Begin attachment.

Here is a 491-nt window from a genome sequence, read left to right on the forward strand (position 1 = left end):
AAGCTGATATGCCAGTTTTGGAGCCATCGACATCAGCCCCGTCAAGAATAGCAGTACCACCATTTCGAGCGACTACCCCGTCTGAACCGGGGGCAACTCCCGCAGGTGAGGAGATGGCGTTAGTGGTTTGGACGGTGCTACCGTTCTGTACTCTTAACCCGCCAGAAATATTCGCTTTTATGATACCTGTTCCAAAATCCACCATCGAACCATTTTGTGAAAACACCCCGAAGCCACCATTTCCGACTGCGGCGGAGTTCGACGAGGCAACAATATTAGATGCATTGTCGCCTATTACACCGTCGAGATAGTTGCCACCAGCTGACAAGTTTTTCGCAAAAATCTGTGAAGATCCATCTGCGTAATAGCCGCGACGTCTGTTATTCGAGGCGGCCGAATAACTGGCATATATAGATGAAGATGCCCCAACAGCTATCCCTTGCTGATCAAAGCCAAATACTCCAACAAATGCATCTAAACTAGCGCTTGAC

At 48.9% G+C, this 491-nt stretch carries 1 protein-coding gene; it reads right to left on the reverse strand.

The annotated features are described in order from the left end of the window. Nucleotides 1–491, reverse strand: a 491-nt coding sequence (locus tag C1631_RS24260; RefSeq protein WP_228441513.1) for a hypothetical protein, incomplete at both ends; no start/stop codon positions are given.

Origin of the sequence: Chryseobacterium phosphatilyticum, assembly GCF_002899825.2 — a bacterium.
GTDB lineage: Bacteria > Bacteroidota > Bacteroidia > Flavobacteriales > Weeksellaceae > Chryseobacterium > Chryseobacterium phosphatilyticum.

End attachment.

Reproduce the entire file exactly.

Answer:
Here is a 491-nt window from a genome sequence, read left to right on the forward strand (position 1 = left end):
AAGCTGATATGCCAGTTTTGGAGCCATCGACATCAGCCCCGTCAAGAATAGCAGTACCACCATTTCGAGCGACTACCCCGTCTGAACCGGGGGCAACTCCCGCAGGTGAGGAGATGGCGTTAGTGGTTTGGACGGTGCTACCGTTCTGTACTCTTAACCCGCCAGAAATATTCGCTTTTATGATACCTGTTCCAAAATCCACCATCGAACCATTTTGTGAAAACACCCCGAAGCCACCATTTCCGACTGCGGCGGAGTTCGACGAGGCAACAATATTAGATGCATTGTCGCCTATTACACCGTCGAGATAGTTGCCACCAGCTGACAAGTTTTTCGCAAAAATCTGTGAAGATCCATCTGCGTAATAGCCGCGACGTCTGTTATTCGAGGCGGCCGAATAACTGGCATATATAGATGAAGATGCCCCAACAGCTATCCCTTGCTGATCAAAGCCAAATACTCCAACAAATGCATCTAAACTAGCGCTTGAC

At 48.9% G+C, this 491-nt stretch carries 1 protein-coding gene; it reads right to left on the reverse strand.

The annotated features are described in order from the left end of the window. Nucleotides 1–491, reverse strand: a 491-nt coding sequence (locus tag C1631_RS24260; RefSeq protein WP_228441513.1) for a hypothetical protein, incomplete at both ends; no start/stop codon positions are given.

Origin of the sequence: Chryseobacterium phosphatilyticum, assembly GCF_002899825.2 — a bacterium.
GTDB lineage: Bacteria > Bacteroidota > Bacteroidia > Flavobacteriales > Weeksellaceae > Chryseobacterium > Chryseobacterium phosphatilyticum.